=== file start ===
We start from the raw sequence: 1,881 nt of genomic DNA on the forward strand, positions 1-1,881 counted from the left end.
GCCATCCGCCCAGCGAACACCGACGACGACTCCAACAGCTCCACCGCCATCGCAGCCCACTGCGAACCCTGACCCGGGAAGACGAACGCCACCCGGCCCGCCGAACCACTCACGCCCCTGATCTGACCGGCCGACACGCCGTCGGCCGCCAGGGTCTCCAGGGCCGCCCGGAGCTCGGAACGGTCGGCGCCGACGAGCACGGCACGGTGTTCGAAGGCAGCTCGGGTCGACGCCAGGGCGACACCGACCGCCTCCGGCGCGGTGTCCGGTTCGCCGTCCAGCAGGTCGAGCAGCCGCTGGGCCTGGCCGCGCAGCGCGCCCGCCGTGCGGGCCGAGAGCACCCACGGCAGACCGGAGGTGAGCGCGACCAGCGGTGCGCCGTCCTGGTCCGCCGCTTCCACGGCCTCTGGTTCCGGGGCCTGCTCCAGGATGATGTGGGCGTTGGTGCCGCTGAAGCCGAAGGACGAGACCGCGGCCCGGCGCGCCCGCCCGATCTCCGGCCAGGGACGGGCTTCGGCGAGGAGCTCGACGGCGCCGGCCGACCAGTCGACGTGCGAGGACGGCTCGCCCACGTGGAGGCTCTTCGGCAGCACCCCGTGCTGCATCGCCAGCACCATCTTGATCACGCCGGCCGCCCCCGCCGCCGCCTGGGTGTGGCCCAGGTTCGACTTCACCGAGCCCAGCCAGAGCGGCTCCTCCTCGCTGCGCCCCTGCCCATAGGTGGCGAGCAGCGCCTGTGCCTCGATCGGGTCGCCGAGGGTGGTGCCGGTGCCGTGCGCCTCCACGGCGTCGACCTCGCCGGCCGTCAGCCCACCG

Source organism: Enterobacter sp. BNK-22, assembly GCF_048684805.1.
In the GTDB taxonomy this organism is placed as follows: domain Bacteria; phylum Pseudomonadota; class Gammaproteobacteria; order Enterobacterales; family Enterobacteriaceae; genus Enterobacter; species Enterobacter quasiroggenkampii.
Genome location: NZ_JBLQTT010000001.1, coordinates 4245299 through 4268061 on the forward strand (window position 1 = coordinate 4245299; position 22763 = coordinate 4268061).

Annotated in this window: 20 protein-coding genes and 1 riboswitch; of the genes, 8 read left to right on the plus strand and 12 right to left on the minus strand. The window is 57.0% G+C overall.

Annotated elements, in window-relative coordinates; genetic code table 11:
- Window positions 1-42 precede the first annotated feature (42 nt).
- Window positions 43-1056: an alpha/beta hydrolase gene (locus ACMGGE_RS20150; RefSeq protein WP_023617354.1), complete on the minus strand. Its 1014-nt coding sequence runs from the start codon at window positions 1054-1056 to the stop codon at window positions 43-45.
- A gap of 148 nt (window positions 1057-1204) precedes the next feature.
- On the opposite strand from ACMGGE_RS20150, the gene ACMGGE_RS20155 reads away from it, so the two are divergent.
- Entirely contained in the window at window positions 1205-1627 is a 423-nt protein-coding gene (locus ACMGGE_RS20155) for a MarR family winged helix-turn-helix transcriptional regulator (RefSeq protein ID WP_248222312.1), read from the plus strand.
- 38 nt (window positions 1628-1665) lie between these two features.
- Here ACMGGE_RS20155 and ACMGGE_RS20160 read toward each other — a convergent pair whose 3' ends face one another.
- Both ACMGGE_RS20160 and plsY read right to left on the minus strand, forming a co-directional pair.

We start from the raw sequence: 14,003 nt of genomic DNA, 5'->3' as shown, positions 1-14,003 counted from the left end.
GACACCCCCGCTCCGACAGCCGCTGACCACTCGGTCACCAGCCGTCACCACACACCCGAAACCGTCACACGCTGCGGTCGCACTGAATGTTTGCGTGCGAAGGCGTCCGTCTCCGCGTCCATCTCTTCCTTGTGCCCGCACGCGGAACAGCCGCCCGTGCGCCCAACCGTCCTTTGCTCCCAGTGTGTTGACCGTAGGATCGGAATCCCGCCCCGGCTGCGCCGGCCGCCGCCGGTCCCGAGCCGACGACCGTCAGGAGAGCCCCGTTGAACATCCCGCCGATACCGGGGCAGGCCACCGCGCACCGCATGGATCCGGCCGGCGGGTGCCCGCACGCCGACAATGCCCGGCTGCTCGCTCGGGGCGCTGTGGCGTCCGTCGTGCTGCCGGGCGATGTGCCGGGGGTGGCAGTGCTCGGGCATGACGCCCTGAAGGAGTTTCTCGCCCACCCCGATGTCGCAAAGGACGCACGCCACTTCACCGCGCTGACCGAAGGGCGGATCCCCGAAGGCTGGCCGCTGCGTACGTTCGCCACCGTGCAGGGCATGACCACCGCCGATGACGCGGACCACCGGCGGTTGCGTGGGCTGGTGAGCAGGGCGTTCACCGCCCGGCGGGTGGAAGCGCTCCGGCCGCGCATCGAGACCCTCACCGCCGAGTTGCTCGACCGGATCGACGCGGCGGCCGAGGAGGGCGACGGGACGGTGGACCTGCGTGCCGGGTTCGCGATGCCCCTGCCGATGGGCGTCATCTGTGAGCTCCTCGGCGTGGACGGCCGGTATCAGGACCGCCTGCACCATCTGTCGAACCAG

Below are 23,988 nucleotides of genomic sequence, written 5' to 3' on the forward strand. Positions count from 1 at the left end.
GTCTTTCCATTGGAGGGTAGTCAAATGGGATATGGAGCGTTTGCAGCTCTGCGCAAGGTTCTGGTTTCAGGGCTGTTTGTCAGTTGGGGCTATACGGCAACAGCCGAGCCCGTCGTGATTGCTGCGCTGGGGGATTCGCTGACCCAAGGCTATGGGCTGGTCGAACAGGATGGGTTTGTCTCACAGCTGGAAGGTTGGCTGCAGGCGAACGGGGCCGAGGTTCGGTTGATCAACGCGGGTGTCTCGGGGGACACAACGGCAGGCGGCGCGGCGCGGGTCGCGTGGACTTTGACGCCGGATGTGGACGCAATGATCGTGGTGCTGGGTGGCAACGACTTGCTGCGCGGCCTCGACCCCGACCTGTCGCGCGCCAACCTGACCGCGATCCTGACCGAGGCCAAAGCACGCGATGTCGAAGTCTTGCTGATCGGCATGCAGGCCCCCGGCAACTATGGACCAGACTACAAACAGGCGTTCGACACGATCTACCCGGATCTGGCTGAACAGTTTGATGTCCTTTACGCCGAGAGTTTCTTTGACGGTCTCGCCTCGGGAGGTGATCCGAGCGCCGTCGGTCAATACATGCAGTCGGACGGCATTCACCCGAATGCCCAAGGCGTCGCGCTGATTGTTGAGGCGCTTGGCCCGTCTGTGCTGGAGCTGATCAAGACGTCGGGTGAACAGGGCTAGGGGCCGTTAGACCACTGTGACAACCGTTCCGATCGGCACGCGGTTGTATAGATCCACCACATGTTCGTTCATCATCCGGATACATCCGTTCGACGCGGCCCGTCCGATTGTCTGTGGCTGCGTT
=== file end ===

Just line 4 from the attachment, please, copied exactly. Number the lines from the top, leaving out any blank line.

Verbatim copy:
In the GTDB taxonomy this organism is placed as follows: domain Bacteria; phylum Pseudomonadota; class Gammaproteobacteria; order Enterobacterales; family Enterobacteriaceae; genus Enterobacter; species Enterobacter quasiroggenkampii.